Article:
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Rep. Jane Harman's office has released a statement in response to CQ's report that the congresswoman was heard on an NSA wiretap telling an "Israeli agent" that she would press the Justice Department to ease up on the AIPAC spy case in return for political help.

The CQ Politics story simply recycles three year-old discredited reporting of largely unsourced material to manufacture a 'scoop' out of widely known and unremarkable facts - that Congresswoman Jane Harman is and has long been a supporter of AIPAC, and that some members of AIPAC regarded her as well-qualified to chair the House Intelligence Committee following the 2006 elections. Congresswoman Harman has never contacted the Justice Department about its prosecution of present or former AIPAC employees and the Department has never informed her that she was or is the subject of or involved in an investigation. If there is anything about this story that should arouse concern, it is that the Bush Administration may have been engaged in electronic surveillance of members of the congressional Intelligence Committees.

The DSCC and NRSC have just released their first-quarter fundraising numbers, showing a mixed bag of news for each side as the Dems race to get a 60-seat super-majority and the GOP works to stop them.

The Senate Dems brought in $10.4 million for the quarter and have $7.2 million on hand, compared to the Senate GOP's $9.6 million and $2.27 million on hand. However, the NRSC has only $1 million remaining debt, compared to the DSCC's $10.9 million in debt.

So while the DSCC is taking in money at a faster clip right now -- and having a near-super-majority certainly helps in doing that -- they're still not yet out of their hole from the 2008 elections, while the GOP has effectively climbed out.

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The moneyed interests that organized last week's Tea Party protests may insist that their efforts did not constitute astroturfing--that, much like the anti-Iraq war protesters who've taken to the streets between 2003 and today, the tea party attendees are articulating organic anger, and groups like FreedomWorks have only helped them co-ordinate.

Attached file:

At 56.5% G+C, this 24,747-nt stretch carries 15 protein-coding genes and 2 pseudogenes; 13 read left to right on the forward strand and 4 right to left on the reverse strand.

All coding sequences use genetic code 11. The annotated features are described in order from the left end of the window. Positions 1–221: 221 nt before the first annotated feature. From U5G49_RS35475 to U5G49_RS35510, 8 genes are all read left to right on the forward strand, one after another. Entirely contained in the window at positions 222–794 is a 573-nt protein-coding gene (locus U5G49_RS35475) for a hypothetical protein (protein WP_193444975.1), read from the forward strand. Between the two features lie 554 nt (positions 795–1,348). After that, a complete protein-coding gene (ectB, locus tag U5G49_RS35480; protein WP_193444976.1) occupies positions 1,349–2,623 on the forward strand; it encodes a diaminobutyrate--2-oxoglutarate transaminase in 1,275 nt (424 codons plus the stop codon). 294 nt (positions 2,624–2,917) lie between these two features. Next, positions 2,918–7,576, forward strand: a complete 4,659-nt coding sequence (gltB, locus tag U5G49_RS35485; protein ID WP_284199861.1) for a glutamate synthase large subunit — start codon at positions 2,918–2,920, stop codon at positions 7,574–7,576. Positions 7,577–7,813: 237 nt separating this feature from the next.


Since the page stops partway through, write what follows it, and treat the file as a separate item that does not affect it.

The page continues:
That's probably not how students and officials at Lincoln High School in Sioux Falls, SD feel about it. According to the Argus Leader, 19 school drummers and 15 choir members (though there appears to be some overlap between the two) showed up at the local tea party and were shocked to find themselves at a political event.

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Another local newspaper in Minnesota is calling upon Norm Coleman to concede, after having endorsed him in the 2008 election. This time, it's the Bemidji Pioneer:

Sen. Coleman's appeals were necessary and a legal part of the process. But at some point, incessant appeals serve no more than to obstruct the process than to guarantee justice. It's not unlike the Death Row inmate who exhausts all his appeals, taking years, and reaching the U.S. Supreme Court. And how many cases does the high court acquit?

...

The public perception at this point appears not to be one of letting Sen. Coleman fully seek redress of his legal grievances, but rather one of obstructing the Democrat-controlled Senate to prevent it from reaching that magic number of 60 votes. Adding Mr. Franken would mean 59 Democrat votes in the Senate. To continue to obstruct doesn't bode well for Minnesota, nor for Sen. Coleman's career, should he continue in politics.


Similar calls have come from at least two other papers that endorsed Coleman in 2008: The Albert Lea Tribune and the Worthington Daily Globe.

The new Siena poll in New York State shows that a majority of registered voters here favor legalizing gay marriage -- a push that currently has the support of Gov. David Paterson and others, but is not guaranteed passage in the state Senate.

The numbers: 53% favor, 39% oppose, with a ±3.8% margin of error. The internals show all regions of the state (New York City, the suburbs and Upstate) support it by various margins.